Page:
A letter ‘U’ for ‘you’ and a picture of an eye for an ‘I’

When celebrating the life of an artist like Prince, it is impossible to discuss all the ways his influence impacted pop culture, the music industry and culture at large.

I didn’t know the man, and I unfortunately never got to attend one of his live performances, but I can easily see the influence his presence in the world had on fans and outsiders alike. He really exemplified the idea of being true to oneself, not conforming to a pre-determined ideological concept formed by societal norms. He didn’t conform to the stereotypical constructs of one race, one gender or one genre of music. Like David Bowie, Prince represented hope for a lot of people—he was celebrated just the way he was and the way he lived was uniquely… Prince.

Since I’m just getting started with this blog, it may be surprising to some of you that I would go in a seemingly un-related direction with this post. I want to be able to discuss music in general, with the lens of Gilmore Girls at my foundation. So here we are, talking about the loss of a musical legend who never contributed a single note to the soundtrack, and for a very good reason: he was very active in the licensing of his music, making it more difficult for producers to use his music on television shows and in film.

Not that he didn’t want his music to be licensed. Let me explain:

Prince has had a reputation of being the master of his work, having built a particular method for distribution and rights-management. He wanted to have some control when it came to his own image and art. You won’t find his music on streaming services like Spotify or Apple Music. That’s because Prince licensed his music to only be streamable on the subscription service Tidal, where he could have more control over the way his music was broadcast and consumed by his fans. He described his reasoning, wanting his music to be more personal than a computer-generated portal: “That’s the problem with these formats is that there’s a lot of laziness out there. They have to do so much, so a lot of times it’s just a program. It’s an algorithm. I didn’t want to be a part of that.”

So while Prince’s music may not have appeared on Gilmore Girls, there are countless mentions of the man himself, a small nod to the major influence he had on pop culture.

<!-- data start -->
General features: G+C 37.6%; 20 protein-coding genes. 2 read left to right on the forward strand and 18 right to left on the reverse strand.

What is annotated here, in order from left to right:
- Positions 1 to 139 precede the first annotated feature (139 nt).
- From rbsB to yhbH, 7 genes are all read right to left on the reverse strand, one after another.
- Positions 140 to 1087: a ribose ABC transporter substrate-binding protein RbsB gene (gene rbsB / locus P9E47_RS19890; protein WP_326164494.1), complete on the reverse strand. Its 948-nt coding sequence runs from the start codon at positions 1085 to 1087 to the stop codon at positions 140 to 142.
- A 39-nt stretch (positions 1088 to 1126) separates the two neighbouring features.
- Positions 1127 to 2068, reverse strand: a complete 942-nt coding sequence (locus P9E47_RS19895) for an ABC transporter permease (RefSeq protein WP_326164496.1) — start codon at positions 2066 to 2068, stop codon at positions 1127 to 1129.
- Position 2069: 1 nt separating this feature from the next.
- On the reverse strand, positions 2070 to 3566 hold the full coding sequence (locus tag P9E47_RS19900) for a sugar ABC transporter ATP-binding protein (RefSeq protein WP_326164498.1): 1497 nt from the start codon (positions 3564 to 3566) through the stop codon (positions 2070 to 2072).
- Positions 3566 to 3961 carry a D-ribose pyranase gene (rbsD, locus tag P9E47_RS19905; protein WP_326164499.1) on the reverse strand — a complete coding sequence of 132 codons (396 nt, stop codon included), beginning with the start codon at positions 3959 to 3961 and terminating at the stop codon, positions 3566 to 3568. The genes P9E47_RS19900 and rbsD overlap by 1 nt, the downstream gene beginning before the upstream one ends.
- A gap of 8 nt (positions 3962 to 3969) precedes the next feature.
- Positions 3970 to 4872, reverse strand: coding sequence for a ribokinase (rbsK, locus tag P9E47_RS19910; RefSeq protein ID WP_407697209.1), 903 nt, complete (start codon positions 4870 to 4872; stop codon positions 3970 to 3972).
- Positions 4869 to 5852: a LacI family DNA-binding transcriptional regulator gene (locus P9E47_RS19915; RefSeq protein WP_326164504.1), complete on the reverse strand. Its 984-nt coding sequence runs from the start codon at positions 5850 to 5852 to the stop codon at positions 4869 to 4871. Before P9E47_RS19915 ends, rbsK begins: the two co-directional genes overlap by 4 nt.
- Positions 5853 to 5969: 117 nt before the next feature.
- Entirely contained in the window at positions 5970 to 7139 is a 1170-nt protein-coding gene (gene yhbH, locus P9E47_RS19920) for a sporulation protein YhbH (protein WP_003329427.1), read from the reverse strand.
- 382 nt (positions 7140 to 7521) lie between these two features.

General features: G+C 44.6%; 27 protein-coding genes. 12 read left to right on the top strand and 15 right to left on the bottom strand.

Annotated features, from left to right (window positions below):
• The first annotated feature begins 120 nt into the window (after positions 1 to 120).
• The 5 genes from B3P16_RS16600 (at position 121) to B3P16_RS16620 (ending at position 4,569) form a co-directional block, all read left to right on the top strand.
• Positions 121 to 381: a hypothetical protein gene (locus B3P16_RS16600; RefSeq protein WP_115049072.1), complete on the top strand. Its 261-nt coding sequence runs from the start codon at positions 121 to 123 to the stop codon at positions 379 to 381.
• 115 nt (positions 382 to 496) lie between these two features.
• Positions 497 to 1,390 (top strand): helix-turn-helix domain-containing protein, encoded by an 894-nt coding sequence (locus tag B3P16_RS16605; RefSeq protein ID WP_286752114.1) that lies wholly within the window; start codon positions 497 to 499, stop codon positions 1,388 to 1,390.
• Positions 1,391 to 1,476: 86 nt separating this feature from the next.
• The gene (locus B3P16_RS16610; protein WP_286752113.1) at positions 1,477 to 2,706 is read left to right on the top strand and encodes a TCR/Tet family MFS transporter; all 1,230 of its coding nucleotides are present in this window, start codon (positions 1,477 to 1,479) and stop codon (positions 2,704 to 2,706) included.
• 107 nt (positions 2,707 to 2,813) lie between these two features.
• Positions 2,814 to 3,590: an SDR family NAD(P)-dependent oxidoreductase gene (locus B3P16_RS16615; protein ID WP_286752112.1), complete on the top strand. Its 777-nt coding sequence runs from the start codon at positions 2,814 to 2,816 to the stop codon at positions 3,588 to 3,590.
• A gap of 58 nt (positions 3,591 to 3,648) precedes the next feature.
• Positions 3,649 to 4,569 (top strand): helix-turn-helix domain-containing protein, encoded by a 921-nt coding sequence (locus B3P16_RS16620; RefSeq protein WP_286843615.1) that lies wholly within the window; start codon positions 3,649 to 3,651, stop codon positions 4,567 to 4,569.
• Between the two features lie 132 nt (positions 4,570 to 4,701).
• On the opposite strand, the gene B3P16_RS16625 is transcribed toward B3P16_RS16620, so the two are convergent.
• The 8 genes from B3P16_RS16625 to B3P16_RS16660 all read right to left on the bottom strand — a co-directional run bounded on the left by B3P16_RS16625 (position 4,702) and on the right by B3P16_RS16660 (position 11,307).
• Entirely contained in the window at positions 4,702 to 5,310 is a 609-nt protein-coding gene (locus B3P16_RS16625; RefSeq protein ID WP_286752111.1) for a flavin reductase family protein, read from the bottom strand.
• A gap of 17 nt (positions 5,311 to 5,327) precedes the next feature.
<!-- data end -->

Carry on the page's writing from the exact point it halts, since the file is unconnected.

S2E10 “The Bracebridge Dinner”:

PARIS: Madeline’s 500 words on test anxiety spends 400 of them arguing that stretch corduroy is the best material for low-rise jeans.
… Call if you need to talk things through, and oh – she uses the Prince version of writing. A letter U for you and a picture of an eye for an I.

S4E6 “An Affair to Remember”:

LORELAI: Yes, it is a gig. It’s Prince opening for the Rolling Stones. That’s the kind of gig it is.

S4E15 “Scene in A Mall”:

LORELAI: Oh, it’s this ad we’re doing for the inn. The drawing of the inn came out purple, like eggplant, like Prince chose the color.

S5E22 “A House is Not a Home”:

MRS. KIM: Oh, please. Prince made fifty-seven million take home last year. He didn’t swear, and he mentioned God. Catch up.

This is all without verifying which songs that did end up making up the actual soundtrack of Gilmore Girls that Prince may have had a hand in creating… He was a very active writer, and wrote many songs that he never recorded himself, eventually handing several over to other artists or groups under a pseudonym. One such song was a Bangles hit: “Manic Monday,” which Prince reportedly offered to the band after being impressed with the song “Hero Takes a Fall.”

We all remember the season 1 episode, Concert Interruptus, where Rory brings her new Chilton friends to a Bangles concert in New York. A more direct reference to this particular Bangles hit written by Prince happens during “Norman Mailer, I’m Pregnant!” in season 5: Lorelai sings “Just another manic Monday…”to baby Gigi as Christopher goes to shower for the first time in days, due to being a newly single parent.

Prince was known as a collaborative and supportive artist, often showing up to help in the studio, encouraging covers of his work by others and co-writing with the likes of Madonna (“Love Song”) and Stevie Nicks (“Stand Back”). His influence is far-reaching and genre-bending. The impact of Prince’s work has come to light even more in the past 24 hours as increasing numbers of artists, community leaders and friends post stories of the man and his legacy.

He will be missed, but he will never be forgotten. His influence is here to stay.

Prince, Tom Petty, Steve Winwood, Jeff Lynne and others perform “While My Guitar Gently Weeps” at the 2004 Hall of Fame Inductions. http://rockhall.com/

From K.M. McFarland on Wired:

“The 2004 Rock and Roll Hall of Fame induction ceremony kicked off with Prince performing “Let’s Go Crazy,” “Kiss,” and “Sign o’ the Times,” but it was his axe-wielding for the tribute to George Harrison that truly stole the show. Performing “While My Guitar Gently Weeps” alongside former Traveling Wilburys members Tom Petty and Jeff Lynne—as well as Harrison’s son Dhani—Prince breaks into his solo about three and a half minutes into the song. It could’ve been a somber sequence, but his guitar work is so incendiary that by the end of the song, everyone on stage is smiling at each other in awe.”

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